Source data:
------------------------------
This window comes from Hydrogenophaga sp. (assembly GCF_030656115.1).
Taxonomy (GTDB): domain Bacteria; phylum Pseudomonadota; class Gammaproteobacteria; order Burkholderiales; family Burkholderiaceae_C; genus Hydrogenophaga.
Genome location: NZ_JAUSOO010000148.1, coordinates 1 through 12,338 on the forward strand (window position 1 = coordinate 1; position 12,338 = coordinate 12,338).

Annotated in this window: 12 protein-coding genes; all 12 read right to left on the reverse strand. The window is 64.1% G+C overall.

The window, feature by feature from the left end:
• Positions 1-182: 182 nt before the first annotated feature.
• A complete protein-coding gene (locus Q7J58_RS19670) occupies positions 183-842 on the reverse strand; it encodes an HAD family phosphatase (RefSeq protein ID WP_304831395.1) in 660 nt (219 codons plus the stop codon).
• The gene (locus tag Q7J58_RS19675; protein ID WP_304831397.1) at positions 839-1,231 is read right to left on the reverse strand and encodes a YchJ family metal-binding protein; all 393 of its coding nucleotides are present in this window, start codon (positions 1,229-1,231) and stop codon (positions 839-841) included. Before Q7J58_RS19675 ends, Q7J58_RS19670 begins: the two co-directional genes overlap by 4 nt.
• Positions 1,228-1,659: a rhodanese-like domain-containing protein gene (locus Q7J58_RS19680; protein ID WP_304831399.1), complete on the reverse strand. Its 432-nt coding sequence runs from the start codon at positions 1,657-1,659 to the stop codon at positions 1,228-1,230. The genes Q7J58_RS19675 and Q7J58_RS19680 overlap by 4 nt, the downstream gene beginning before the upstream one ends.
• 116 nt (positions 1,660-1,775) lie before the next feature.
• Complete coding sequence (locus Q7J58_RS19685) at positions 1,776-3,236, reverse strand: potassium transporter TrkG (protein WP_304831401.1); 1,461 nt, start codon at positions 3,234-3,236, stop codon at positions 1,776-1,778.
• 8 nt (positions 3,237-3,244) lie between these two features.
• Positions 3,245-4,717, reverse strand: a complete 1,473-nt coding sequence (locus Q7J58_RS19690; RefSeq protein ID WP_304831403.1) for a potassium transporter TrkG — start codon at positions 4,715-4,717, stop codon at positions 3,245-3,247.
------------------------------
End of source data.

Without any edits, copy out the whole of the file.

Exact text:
This window comes from Hydrogenophaga sp. (assembly GCF_030656115.1).
Taxonomy (GTDB): domain Bacteria; phylum Pseudomonadota; class Gammaproteobacteria; order Burkholderiales; family Burkholderiaceae_C; genus Hydrogenophaga.
Genome location: NZ_JAUSOO010000148.1, coordinates 1 through 12,338 on the forward strand (window position 1 = coordinate 1; position 12,338 = coordinate 12,338).

Annotated in this window: 12 protein-coding genes; all 12 read right to left on the reverse strand. The window is 64.1% G+C overall.

The window, feature by feature from the left end:
• Positions 1-182: 182 nt before the first annotated feature.
• A complete protein-coding gene (locus Q7J58_RS19670) occupies positions 183-842 on the reverse strand; it encodes an HAD family phosphatase (RefSeq protein ID WP_304831395.1) in 660 nt (219 codons plus the stop codon).
• The gene (locus tag Q7J58_RS19675; protein ID WP_304831397.1) at positions 839-1,231 is read right to left on the reverse strand and encodes a YchJ family metal-binding protein; all 393 of its coding nucleotides are present in this window, start codon (positions 1,229-1,231) and stop codon (positions 839-841) included. Before Q7J58_RS19675 ends, Q7J58_RS19670 begins: the two co-directional genes overlap by 4 nt.
• Positions 1,228-1,659: a rhodanese-like domain-containing protein gene (locus Q7J58_RS19680; protein ID WP_304831399.1), complete on the reverse strand. Its 432-nt coding sequence runs from the start codon at positions 1,657-1,659 to the stop codon at positions 1,228-1,230. The genes Q7J58_RS19675 and Q7J58_RS19680 overlap by 4 nt, the downstream gene beginning before the upstream one ends.
• 116 nt (positions 1,660-1,775) lie before the next feature.
• Complete coding sequence (locus Q7J58_RS19685) at positions 1,776-3,236, reverse strand: potassium transporter TrkG (protein WP_304831401.1); 1,461 nt, start codon at positions 3,234-3,236, stop codon at positions 1,776-1,778.
• 8 nt (positions 3,237-3,244) lie between these two features.
• Positions 3,245-4,717, reverse strand: a complete 1,473-nt coding sequence (locus Q7J58_RS19690; RefSeq protein ID WP_304831403.1) for a potassium transporter TrkG — start codon at positions 4,715-4,717, stop codon at positions 3,245-3,247.